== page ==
AFRICA: Gender Equality, Why Involving Men is Crucial

Tuesday, October 4, 2011
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The involvement of men is key to the success of the gender-equality movement, but changing long-held social structures and convincing men of the importance of equal opportunities for women will not happen overnight, experts say.

"Men giving up their superior position is akin to acting out of the normative or prescribed way and [means men can be] ridiculed for acting differently - not like men," Maria Magezi, programme officer with the NGO, Akina Mama wa Afrika, told IRIN in the Ugandan capital, Kampala. "This also means that men will feel as if some kind of power is being taken away from them and the normal thing is to fight to restore their position and power."

A new report by the NGO, Plan International, says gender equality cannot be achieved unless men and boys are convinced of the importance of equal opportunities for women and girls.

"Policies alone can't do it - we need to start looking for ways to engage boys and men so that they start to see the value in equal opportunities for girls," said Edith Wanjohi, gender advisor for Plan's regional office in the Kenyan capital, Nairobi.

According to Plan, when it comes to gender equality, men generally fall into three categories: those who acknowledge that women and girls deserve equal rights but fear that boys will lose out if girls are allowed to enjoy these rights; those who do not believe in equal rights - the largest group; and those who believe in equality and put these beliefs into action - the smallest group.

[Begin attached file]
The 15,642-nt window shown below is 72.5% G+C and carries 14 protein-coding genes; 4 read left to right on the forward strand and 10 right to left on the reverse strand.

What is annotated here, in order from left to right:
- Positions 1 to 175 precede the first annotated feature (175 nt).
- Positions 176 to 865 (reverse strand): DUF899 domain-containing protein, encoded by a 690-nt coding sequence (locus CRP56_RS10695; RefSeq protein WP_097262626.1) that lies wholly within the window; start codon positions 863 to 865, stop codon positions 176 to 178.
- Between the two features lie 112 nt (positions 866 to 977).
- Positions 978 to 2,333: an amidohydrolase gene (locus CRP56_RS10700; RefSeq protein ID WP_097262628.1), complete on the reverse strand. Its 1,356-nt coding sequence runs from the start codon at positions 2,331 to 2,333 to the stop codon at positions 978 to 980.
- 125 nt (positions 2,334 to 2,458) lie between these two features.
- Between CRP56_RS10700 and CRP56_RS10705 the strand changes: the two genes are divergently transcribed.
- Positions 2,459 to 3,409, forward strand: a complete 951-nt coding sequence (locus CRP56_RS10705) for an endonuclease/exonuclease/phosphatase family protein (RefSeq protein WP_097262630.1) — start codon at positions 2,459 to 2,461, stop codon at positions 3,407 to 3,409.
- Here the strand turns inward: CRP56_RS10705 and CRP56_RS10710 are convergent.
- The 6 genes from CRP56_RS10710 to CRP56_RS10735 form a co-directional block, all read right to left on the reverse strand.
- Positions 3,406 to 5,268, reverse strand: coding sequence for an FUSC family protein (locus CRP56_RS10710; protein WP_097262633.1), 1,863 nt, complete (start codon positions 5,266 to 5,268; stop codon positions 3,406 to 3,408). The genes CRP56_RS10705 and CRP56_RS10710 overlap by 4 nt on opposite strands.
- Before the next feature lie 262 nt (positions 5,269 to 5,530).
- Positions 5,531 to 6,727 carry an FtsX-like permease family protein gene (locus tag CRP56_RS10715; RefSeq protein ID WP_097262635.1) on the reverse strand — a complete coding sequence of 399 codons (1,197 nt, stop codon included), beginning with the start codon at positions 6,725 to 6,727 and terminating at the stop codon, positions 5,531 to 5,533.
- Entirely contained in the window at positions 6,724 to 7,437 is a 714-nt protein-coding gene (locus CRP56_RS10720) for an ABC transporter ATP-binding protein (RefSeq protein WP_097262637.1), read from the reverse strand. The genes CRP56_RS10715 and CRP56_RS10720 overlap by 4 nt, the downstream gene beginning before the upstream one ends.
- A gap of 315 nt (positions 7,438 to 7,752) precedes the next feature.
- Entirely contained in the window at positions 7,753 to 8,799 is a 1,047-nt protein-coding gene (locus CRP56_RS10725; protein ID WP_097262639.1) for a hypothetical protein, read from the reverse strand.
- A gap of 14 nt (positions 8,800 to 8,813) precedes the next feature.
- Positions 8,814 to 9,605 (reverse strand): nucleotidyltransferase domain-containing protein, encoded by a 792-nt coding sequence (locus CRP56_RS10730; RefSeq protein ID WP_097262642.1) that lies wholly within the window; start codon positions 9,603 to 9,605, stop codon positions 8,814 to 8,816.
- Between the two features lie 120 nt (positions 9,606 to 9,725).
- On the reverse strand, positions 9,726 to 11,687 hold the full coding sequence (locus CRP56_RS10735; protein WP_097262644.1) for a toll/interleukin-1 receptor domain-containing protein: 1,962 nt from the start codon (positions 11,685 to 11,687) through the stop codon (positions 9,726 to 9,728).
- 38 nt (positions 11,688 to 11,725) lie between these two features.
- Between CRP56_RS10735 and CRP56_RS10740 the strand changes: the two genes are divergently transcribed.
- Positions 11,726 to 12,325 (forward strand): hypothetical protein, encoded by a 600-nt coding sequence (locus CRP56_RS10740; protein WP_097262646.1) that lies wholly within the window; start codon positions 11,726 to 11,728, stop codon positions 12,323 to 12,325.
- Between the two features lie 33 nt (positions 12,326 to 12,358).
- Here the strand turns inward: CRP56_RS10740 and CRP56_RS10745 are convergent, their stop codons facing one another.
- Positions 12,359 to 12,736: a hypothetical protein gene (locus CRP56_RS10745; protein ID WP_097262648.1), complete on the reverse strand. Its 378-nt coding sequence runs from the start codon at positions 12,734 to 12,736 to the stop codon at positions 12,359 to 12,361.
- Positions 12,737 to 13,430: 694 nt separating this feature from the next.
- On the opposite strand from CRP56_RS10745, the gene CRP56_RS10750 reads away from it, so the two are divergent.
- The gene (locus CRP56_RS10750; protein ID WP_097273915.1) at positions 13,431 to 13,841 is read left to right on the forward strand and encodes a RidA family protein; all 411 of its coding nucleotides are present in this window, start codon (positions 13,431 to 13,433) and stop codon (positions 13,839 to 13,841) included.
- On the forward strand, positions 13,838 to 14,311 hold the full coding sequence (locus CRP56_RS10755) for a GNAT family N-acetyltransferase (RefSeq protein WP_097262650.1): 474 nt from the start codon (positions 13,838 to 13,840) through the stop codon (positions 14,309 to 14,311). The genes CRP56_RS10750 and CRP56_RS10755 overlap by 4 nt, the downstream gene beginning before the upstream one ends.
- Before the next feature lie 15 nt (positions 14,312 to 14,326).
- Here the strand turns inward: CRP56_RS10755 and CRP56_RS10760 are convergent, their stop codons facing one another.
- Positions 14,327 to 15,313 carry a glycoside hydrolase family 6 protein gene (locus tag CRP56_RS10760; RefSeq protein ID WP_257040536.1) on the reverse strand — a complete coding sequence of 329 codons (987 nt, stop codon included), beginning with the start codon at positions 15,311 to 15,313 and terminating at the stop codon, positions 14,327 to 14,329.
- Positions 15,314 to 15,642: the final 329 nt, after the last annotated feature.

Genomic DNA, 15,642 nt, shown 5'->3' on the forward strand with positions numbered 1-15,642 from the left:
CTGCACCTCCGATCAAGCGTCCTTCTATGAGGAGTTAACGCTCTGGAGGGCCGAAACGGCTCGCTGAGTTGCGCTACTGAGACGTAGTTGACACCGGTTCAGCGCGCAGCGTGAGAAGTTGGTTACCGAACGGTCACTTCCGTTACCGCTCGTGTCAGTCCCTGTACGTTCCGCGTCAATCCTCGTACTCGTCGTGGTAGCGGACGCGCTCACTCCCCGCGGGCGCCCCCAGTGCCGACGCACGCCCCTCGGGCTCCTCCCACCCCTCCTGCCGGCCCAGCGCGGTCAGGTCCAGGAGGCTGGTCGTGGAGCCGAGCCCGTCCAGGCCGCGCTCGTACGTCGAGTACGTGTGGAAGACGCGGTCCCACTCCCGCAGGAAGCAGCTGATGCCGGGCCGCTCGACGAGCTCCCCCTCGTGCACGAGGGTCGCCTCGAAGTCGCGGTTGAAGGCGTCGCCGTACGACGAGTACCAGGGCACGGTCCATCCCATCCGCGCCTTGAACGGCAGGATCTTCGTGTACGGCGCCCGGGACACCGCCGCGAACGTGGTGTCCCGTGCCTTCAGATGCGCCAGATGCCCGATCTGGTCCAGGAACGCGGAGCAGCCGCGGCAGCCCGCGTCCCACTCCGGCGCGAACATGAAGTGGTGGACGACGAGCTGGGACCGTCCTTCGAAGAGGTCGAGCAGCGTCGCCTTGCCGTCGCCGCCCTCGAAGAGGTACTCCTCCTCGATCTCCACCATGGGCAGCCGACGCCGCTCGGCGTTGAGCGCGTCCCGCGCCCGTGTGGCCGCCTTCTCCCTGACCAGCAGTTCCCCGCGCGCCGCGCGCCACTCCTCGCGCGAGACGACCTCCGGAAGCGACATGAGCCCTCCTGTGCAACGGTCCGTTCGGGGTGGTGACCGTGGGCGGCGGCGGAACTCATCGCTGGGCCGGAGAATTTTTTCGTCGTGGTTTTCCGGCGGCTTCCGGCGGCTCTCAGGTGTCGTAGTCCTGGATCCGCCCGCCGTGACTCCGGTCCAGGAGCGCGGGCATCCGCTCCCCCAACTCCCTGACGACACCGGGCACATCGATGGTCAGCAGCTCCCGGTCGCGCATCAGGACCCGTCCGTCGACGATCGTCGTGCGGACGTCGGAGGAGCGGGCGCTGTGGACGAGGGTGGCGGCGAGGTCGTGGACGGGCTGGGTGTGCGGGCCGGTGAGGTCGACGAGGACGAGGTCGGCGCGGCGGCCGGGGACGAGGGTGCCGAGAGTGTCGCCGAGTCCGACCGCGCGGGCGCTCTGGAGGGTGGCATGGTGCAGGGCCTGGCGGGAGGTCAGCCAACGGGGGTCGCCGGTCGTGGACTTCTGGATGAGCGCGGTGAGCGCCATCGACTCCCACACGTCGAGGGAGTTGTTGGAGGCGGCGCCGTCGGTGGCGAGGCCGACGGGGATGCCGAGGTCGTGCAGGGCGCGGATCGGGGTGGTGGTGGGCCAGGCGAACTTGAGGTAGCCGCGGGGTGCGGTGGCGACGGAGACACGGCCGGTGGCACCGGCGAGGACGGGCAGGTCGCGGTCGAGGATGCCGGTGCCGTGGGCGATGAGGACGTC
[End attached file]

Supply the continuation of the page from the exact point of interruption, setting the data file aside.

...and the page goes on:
A Plan survey of more than 4,000 adolescent children in India, Rwanda and the United Kingdom found that boys were often conditioned to have negative attitudes towards women. Some 65 percent of respondents from Rwanda and India totally or partially agreed with the statement that "a woman should tolerate violence in order to keep her family together". More than 60 percent of children interviewed in India agreed that "if resources are scarce it is better to educate a boy instead of a girl".

Include men in programming

"The cost of not working with boys and young men is that programmes and policies [working] with young women and girls will continue to come up against the barrier of male power and expectations, structures and beliefs that benefit men over women," the authors state. "The price that will be paid is simple: the continuing disempowerment of girls and young women down the generations – and the restriction of boys and young men to traditional 'male' roles."

As a result of the women-centred approach of gender programmes over the years, men have largely been sidelined in the discussion and have often felt alienated by the sometimes confrontational approach taken by gender activism.

If a boy sees his father treating his sisters and mother with respect, he will pick up on it; if he sees his father beating his mother up, there's a much higher chance that he too will be abusive "At international gender meetings - from Beijing to the UN - the vast majority of participants are women... we are preaching to the converted; not involving those who have the power to change things means you can't achieve the change you want," said Gezahegn Kebede, Plan's regional director.